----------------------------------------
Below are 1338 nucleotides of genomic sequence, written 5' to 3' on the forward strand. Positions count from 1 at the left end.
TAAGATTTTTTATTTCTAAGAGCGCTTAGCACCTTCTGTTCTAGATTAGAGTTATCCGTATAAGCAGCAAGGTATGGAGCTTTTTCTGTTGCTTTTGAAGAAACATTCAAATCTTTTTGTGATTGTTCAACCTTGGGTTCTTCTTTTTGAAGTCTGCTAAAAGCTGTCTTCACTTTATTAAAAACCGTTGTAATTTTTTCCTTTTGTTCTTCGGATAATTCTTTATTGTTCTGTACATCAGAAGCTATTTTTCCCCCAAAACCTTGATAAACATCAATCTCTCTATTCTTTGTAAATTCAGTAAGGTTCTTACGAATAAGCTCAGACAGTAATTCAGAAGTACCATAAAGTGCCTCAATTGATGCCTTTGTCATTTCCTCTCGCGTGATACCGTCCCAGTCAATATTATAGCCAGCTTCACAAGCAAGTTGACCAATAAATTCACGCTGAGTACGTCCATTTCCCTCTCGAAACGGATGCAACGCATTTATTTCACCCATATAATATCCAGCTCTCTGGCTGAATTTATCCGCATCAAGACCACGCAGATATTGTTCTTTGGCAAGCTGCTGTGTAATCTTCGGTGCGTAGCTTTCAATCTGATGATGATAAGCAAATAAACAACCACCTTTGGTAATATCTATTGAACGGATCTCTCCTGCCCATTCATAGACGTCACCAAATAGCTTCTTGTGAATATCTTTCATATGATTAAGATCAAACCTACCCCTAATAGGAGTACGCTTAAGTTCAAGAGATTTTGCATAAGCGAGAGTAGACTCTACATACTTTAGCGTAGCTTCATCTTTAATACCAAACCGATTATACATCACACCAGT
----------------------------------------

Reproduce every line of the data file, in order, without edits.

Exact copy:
Below are 1338 nucleotides of genomic sequence, written 5' to 3' on the forward strand. Positions count from 1 at the left end.
TAAGATTTTTTATTTCTAAGAGCGCTTAGCACCTTCTGTTCTAGATTAGAGTTATCCGTATAAGCAGCAAGGTATGGAGCTTTTTCTGTTGCTTTTGAAGAAACATTCAAATCTTTTTGTGATTGTTCAACCTTGGGTTCTTCTTTTTGAAGTCTGCTAAAAGCTGTCTTCACTTTATTAAAAACCGTTGTAATTTTTTCCTTTTGTTCTTCGGATAATTCTTTATTGTTCTGTACATCAGAAGCTATTTTTCCCCCAAAACCTTGATAAACATCAATCTCTCTATTCTTTGTAAATTCAGTAAGGTTCTTACGAATAAGCTCAGACAGTAATTCAGAAGTACCATAAAGTGCCTCAATTGATGCCTTTGTCATTTCCTCTCGCGTGATACCGTCCCAGTCAATATTATAGCCAGCTTCACAAGCAAGTTGACCAATAAATTCACGCTGAGTACGTCCATTTCCCTCTCGAAACGGATGCAACGCATTTATTTCACCCATATAATATCCAGCTCTCTGGCTGAATTTATCCGCATCAAGACCACGCAGATATTGTTCTTTGGCAAGCTGCTGTGTAATCTTCGGTGCGTAGCTTTCAATCTGATGATGATAAGCAAATAAACAACCACCTTTGGTAATATCTATTGAACGGATCTCTCCTGCCCATTCATAGACGTCACCAAATAGCTTCTTGTGAATATCTTTCATATGATTAAGATCAAACCTACCCCTAATAGGAGTACGCTTAAGTTCAAGAGATTTTGCATAAGCGAGAGTAGACTCTACATACTTTAGCGTAGCTTCATCTTTAATACCAAACCGATTATACATCACACCAGT